Continuous Improvement

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Nothing is more simple than the idea of Continuous Improvement. Nothing at all. And yet, we are all habitual people – doing the same mistakes over and over again. And we are pushing our mistakes out in the world without ever thinking about them and the damage they cause.

The effects of not doing it

And of course this is not good. Lots of useless, unimportant, and annoying things now exist, because nobody cared to see how well they worked in order to correct them. So they are just there, being miserable.

What does it take?

In a company there are procedures, which nobody knows the origin of, nobody understands the reasons for, and nobody cares to improve. There are markings and lines on the floor from something that was once planned and maybe implemented, but nobody knows anymore – do they mean something? Can we put furniture on top of them?  And the coffee machine is always out of coffee and you must go far away for another bag, in order to fill it up, so that you can get your coffee. Why is it far away? Nobody knows and nobody cares.

Continuous improvement is about knowing and caring. Most people are capable of both, but quite often we believe that, whatever we might think of improving, is the responsibility of others, “and they should really do something about it”. But if “they” are not doing it, maybe someone needs to take some kind of action? So, continuous improvement is also about taking and showing responsibility. Maybe those others need help – or just a hint that the problem exists. So continuous improvement is also about cooperation.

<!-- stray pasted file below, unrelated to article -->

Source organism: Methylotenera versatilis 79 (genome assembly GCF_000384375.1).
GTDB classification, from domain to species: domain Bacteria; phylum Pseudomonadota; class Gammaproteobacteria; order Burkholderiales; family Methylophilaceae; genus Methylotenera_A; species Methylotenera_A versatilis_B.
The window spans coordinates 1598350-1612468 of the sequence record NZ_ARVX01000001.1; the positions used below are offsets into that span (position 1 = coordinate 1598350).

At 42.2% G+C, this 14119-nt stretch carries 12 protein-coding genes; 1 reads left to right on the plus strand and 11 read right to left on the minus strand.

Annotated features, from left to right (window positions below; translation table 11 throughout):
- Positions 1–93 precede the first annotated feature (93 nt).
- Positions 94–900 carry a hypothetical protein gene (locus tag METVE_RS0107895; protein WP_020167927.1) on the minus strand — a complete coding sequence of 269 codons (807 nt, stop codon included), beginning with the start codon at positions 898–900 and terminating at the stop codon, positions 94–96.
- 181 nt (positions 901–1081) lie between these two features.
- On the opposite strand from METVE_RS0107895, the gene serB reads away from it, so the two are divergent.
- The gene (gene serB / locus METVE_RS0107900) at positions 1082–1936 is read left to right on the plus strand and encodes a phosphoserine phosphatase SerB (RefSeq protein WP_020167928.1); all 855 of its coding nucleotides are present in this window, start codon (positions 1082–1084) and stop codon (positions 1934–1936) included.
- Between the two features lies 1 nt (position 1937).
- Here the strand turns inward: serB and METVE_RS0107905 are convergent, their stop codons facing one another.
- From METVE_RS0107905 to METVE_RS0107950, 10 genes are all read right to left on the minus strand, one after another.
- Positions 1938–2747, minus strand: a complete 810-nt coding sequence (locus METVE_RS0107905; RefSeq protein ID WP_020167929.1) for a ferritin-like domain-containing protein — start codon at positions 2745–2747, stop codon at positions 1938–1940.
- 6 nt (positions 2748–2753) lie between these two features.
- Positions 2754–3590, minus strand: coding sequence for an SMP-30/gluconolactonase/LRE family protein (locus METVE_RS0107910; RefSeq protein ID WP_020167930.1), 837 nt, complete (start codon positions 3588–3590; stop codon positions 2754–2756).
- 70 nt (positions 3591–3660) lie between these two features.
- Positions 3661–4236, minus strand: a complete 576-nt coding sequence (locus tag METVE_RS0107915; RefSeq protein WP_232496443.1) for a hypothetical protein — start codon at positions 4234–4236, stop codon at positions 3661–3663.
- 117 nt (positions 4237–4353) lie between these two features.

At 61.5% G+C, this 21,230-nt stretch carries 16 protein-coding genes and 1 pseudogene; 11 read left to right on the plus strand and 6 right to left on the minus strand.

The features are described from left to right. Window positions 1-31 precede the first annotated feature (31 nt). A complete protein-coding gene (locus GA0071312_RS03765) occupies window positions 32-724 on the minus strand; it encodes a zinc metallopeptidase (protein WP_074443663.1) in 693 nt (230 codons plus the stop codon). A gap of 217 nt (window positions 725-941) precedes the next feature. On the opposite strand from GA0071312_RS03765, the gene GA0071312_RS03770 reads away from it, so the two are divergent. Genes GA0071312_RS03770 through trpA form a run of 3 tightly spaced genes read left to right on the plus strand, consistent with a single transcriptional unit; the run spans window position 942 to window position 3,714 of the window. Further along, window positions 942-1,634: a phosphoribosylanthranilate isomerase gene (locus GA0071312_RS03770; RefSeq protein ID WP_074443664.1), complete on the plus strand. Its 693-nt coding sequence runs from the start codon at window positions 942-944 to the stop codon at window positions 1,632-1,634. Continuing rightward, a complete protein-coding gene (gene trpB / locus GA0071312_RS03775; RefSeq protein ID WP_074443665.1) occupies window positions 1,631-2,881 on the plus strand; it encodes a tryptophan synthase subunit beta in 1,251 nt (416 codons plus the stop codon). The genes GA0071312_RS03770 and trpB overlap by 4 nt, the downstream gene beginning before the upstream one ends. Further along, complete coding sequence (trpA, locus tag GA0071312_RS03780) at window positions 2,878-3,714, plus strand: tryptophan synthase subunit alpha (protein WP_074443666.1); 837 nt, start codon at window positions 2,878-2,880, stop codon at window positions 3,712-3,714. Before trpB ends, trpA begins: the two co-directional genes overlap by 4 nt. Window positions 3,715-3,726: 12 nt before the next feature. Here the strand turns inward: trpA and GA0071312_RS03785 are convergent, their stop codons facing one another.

Knowing, caring, responsibility, cooperation – all good words that I think most people would agree on. They just have to start living these words, and then continuous improvement will appear all by itself.


There are several good ideas available for putting some kind of system into it. PDCA, Plan-Do-Check-Act, is one of the more popular. It is used in Lean and other philosophies and methods, but the originators of Lean, the Japanese factories, which didn’t call it Lean, spoke about the Deming Wheel or Deming Cycle due to their memory of W. Edwards Deming telling them about, well, what had a different original idea (Design-Production-Sales-Research) but would become exactly the Deming Cycle. Deming himself called it the Shewart cycle. And other good names exist, but in any case PDCA is a very simple thing – as simple as continuous improvement. And easy to learn and understand.

Most big changes fail

They do so because people up-front try to define and specify a lot of things they do not know about, do not understand, and do not agree upon. A big mess, really. And then a huge project or change process is designed to implement this mess. And, surprise, the result usually becomes – a mess!

Selecting the “right” project management or change management method or framework just makes the process look more professionel – during some time, at least, until it is clear to everybody that this is going to fail. Unless, of course, you have been lucky to find the Philosopher’s Stone, which will let you do magic!

Most small changes succeed

In most cases, taking one step at a time will bring the traveller to the goal. Trying to take seven-mile steps only works in the fairy tales. And one step should be followed by observing the results, making corrections and deciding and planning for the next step – and so on.

During the trip the traveller might change direction, step back now and then or stop and wait for a while. All based on observations/measurements and considerations/analyses, followed by planning and then doing, in an eternal cycle.


We all know how to travel one step at a time, don’t we? Do we know how to move seven miles in one step? I think this is all we need to ask for choosing continuous improvement over big bang approaches.

Disclaimer: When sending someone to the Moon, please do not just send them a short distance and then consider what to do next! There are situations where the full trip must be considered in every step before even deciding on taking the first one. And in those situations we know that it can fail and we just have to accept the fact.

4 Responses to Continuous Improvement

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